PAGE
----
Amid one Hip Hop PR disaster after another, Rick Ross has somehow managed to not only maintain a formidable level of success and relevancy, but he’s also steadily progressed as a recording artist. Every release has been slightly better than the last, but last year’s Deeper Than Rap can’t hold a candle to the hefty Miami emcee’s latest, the unstoppable Teflon Don.
This is a great rap record; taut, uncompromising and emotionally-charged. Ross’s trump card has always been his near-perfect ear for beats. Regardless of the subject matter and emceeing he employs, Rick Ross albums are consistently among the best-produced rap albums of the year, at the very least. Teflon Don does nothing to derail this trend, consisting of eleven immaculately produced and arranged tracks. Some of these songs, particularly those helmed by The J.U.S.T.I.C.E. League, are astoundingly lush and musical. “Maybach Music III,” featuring T.I., Jadakiss, and a gorgeous chorus from Erykah Badu, is extravagant beyond belief, while the Chrisette Michele and Drake-assisted “Ashton Martin Music,” fleshes out LL Cool J’s “I Need Love” in luxurious fashion.
Crucially, what sets Teflon Don apart from Ross’s previous work, and almost any other rap album released this year, is the emergence of Rick Ross as a captivating, undoubtedly entertaining presence over these top-notch beats. Ross’s has grown by leaps and bounds as an emcee, and may have finally found his stride with Teflon Don. The album is chock full of guest appearances (from the likes of Jay-Z, Kanye West, Cee-Lo, Diddy, Raphael Saddiq and Gucci Mane, no less), yet Ross is never outshined or outgunned. Instead, Ross covers considerable ground with Teflon Don, with collaborators coming in and out of the picture, and adding their particular expertise to the proceedings without hijacking them. Chief amongst these masterful collaborations is “Tears of Joy,” in which Ross reflects on the struggles that he’s endured over subdued, gospel-inspired production. Cee-Lo’s brilliant, cathartic chorus is stunning, conveying a melancholic gratitude for life’s blessings with striking sincerity.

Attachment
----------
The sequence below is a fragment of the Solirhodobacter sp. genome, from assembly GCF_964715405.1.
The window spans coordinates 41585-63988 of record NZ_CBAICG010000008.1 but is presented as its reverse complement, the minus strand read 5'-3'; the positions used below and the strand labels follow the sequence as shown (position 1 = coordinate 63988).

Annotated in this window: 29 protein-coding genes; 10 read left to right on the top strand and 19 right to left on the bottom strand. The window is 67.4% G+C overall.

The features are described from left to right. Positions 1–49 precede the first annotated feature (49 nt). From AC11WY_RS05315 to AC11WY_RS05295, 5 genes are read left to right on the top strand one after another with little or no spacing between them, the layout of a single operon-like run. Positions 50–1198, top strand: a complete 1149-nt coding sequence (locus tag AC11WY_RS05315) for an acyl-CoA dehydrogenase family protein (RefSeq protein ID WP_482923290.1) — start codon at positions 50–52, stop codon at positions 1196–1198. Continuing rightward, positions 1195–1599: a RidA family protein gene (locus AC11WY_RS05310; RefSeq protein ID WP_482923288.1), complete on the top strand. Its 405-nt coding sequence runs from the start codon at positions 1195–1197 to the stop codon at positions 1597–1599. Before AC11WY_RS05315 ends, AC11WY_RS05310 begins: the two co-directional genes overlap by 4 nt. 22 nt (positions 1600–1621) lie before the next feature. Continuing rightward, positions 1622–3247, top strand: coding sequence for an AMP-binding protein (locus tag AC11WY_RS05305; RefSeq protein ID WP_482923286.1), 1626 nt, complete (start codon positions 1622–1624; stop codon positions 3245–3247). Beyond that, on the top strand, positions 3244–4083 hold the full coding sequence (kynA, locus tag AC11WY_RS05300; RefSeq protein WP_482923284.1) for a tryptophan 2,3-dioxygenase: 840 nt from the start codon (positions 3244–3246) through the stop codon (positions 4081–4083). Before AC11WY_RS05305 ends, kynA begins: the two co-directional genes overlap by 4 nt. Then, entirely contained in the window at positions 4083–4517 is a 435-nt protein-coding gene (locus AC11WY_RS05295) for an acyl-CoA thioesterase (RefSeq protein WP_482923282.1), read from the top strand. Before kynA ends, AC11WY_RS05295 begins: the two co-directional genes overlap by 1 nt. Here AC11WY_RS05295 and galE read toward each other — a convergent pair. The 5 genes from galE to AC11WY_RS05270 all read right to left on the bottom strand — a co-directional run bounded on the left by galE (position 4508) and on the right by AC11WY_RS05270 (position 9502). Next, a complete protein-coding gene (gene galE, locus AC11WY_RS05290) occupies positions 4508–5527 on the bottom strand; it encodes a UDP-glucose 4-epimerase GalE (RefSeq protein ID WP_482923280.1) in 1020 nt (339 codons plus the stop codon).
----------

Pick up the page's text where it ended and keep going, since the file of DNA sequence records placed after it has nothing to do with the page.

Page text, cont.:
Ross doesn’t have the insane wordplay and technical abilities of Eminem, or the bizarre, almost psychedelic delivery of Lil Wayne; Ross is a phenomenal rapper because of his impenetrably thick baritone, sense of humor, cleverness, and the sheer force of his larger than life personality. Ross is like a force of nature on some of the more hard-edged tracks on Teflon Don, utilizing a flow that takes its time, pausing between each bar to allow the words to linger ominously. “B.M.F. (Blowin’ Money Fast)” is a fascinating example of this; over a raw, oppressive beat, Ross hits the jackpot with a totally uncomplicated, knockout chorus: “They call me Big Meech/Larry Hoover/Whipin’ work/Hallelujah/One nation/Under God/Real niggas get money from the fuckin’ start.” The lines are simple and direct, but they’re conveyed in such a powerful, arresting manner that it’s impossible not to respond to it.
Rick Ross may have a questionable past (Hip Hop is the only profession in the world where prior employment as a C.O. is scandal-worthy and potentially career-ending), questionable taste in babymommas (a fact of which 50 Cent was more than happy to exploit last year), and even questionable rights to his stage name (The real Ricky Ross is not happy with our man Ricky Rozay), but there’s still no denying Teflon Don.
This is a fantastic album.